The Danish toymaker’s brilliance of introducing movie-themed box sets including Star Wars, Harry Potter and Indiana Jones has paid off, with Lego witnessing a galactic 63 per cent increase in their profits last year.
The booming popularity of these themed sets pushed Lego's profits up to £563m, on revenues up by 32 per cent to £1.8bn, the company said in a statement. Sales in the UK alone shot up by 48 per cent over the year as a whole, and by 57 per cent over the vital Christmas period.
The company now commands roughly 5.9 per cent of the global toy market, catapulting it to fourth place in the world league, Lego said.
"The result is extremely satisfactory and is due in part to vigorous growth in markets such as the US, UK, Russia and Eastern Europe – all identified as growth markets for the company," the company's chief executive, Jørgen Vig Knudstorp, said.
After several difficult years of being discarded in favour of the more “interactive” computer games market, Lego is finally witnessing a turn-around.
When the company reported a record deficit of Dkr1.4bn (£144m), while debts totalled more than Dkr5bn, in January 2004, there was strong speculation that the founding Christiansen family would be forced to sell the company.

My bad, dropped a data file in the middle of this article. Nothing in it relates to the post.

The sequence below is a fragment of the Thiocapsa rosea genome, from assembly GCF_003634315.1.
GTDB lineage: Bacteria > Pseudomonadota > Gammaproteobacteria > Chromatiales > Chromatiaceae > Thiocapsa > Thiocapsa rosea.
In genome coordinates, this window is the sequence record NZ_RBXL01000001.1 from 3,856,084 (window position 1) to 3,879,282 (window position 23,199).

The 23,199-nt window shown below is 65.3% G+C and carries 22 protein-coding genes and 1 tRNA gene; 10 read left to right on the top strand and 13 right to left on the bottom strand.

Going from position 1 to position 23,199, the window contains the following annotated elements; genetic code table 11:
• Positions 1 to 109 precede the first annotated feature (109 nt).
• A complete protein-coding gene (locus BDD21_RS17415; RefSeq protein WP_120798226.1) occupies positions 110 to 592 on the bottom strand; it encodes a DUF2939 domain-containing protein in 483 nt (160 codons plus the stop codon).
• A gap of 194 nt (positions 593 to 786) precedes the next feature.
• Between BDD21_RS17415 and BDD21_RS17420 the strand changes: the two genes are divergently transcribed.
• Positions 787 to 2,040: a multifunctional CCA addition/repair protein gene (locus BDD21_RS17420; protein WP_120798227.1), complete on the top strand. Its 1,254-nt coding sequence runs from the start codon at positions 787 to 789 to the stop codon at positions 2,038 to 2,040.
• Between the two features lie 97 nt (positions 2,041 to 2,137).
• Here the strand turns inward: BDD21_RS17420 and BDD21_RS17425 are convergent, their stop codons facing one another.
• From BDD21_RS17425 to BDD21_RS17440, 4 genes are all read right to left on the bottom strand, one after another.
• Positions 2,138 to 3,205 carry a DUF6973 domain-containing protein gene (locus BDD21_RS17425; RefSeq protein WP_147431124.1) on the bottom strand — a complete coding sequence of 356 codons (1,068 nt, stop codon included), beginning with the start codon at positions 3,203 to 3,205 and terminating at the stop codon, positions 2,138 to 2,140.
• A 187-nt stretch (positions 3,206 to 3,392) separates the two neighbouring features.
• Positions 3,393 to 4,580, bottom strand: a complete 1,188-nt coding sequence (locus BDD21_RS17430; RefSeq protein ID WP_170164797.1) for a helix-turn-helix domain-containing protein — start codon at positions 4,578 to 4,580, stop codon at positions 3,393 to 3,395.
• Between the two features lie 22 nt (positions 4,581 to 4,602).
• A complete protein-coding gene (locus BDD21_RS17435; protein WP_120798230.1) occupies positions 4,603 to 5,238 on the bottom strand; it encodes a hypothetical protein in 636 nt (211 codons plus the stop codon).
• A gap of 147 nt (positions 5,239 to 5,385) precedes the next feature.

On the contrary, while the toy market as a whole suffered from falling consumer confidence and restricted household spending in 2010, for Lego it was a year of expansion. The company opened a new warehouse in the Czech Republic, is in the process of building a new factory in Mexico, and has hired more than 1,000 extra people across the world.
Marko Ilincic, the UK managing director, said: "Lego UK has enjoyed phenomenal sales over the past year. While it was fantastic to see sustained growth within our classic product lines, such as Lego Star Wars and Lego City, we were equally delighted to see that the launch of our new Lego Harry Potter products further consolidated our market position over the Christmas period."
Not just for kids
Lego has also been helped by growing adult interest in collecting Lego. Up to 10 per cent of sales are thought to be for grown-ups, who are known as AFOLs (Adult Fans of Lego) and hold their own conventions.
At one point seeming to present the destiny of joining Meccano, Subbuteo and Airfix as relics of a pre-computer golden age of play, lego really hs sealed its turnaround with these soaring sales at a time when the toys market overall is suffering from the squeeze on family spending.
And Lego remains positive that it will continue to grow. Lego Group's chief executive, Jørgen Vig Knudstorp, predicted: "We expect growth both in our primary markets in North America and Europe and in emerging, rapidly growing markets, including China. Our classic product lines as well as new themes such as [Ninja-themed] Lego Ninjago have got off to a good start in the new year."
Lego makes around 30 billion pieces every year, most of which are the classic multi-coloured bricks for which the company is famous. The biggest commercially available set is a 5,922-piece Taj Mahal, which is approximately half a metre wide and nearly as tall once it is completed.